August 15, 2014 at 12:07 AM by Dr. Drang
When Apple revived the iWork apps after their four-year coma, users soon found that the newly awakened versions were diminished. Some of the features that were cut have been brought back, but the ability to define named constants in Numbers—which I used in my expense report template—has not reappeared. I’ve learned, though, that I can use TextExpander instead, and I now have a few simple snippets that are even easier to use than named constants.
I use the snippets to enter mileage expenses when I drive my car on business. The IRS rate changes from year to year—currently it’s 56¢ per mile—and I hate having to look it up. As I said, I used to have a constant, named
miles, defined in my expense report template to equal the current rate. To enter the mileage expense for a 25-mile trip, for example, I’d type
into the cell and it would do the substitution and the calculation. Simple, but no longer possible. I suppose I could set up a cell in a hidden part of the expenses table and get the same effect, but I don’t like hidden cells. It’s too easy to make mistakes when you can’t see everything.
I set up an Expenses folder in TextExpander. The snippets within it expand after any character and work only in Numbers.
The fundamental snippet in the group is for the mileage rate. You might think I could just define it as 0.56, and that’s what I tried first, but I soon found that Numbers does some odd things with typed input. When I tested the snippet by typing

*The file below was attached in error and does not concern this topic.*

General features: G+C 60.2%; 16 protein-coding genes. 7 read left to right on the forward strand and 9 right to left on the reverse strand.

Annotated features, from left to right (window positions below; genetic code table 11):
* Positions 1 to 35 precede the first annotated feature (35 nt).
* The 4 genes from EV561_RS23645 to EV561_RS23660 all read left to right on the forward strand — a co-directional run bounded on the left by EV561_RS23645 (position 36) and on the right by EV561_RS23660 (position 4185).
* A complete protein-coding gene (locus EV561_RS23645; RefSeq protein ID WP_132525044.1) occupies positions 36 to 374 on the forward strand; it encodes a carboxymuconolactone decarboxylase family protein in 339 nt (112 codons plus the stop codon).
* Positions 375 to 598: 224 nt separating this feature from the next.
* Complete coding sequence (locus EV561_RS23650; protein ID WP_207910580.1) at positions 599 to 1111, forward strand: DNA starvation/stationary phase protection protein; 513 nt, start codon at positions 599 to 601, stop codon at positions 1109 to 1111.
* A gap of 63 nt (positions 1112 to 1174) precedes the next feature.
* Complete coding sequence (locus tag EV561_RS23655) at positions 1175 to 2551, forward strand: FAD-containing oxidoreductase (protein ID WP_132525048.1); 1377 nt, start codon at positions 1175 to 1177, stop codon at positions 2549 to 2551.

into a cell, I heard the TextExpander expansion sound, and the
;mi disappeared, but nothing was substituted in its place. After a bit of tinkering, I found that a snippet with the content
=0.56* would always expand, so that’s what I used.
Now I type
;mi into a cell, it expands to
=0.56*, and I type the number of miles as the second term of the multiplication instead of the first. It’s a little different from my old habit, but it was easy to get used to.
Trips to the airport are pretty common, so I defined two other snippets, one for the trip to Midway and another for the trip to O’Hare. They start by invoking the mileage rate snippet and then add the number of miles to the end. If the mileage rate changes next year, I only have to change one snippet.
I have a tendency to think in terms of complicated AppleScript or shell script snippets, but it’s often the simplest snippets that are the most useful.
In fact, as I was typing this up, I realized that snippets for the tolls I pay on my way to and from the airports would be just as valuable. I’ll be making those as soon as this is published.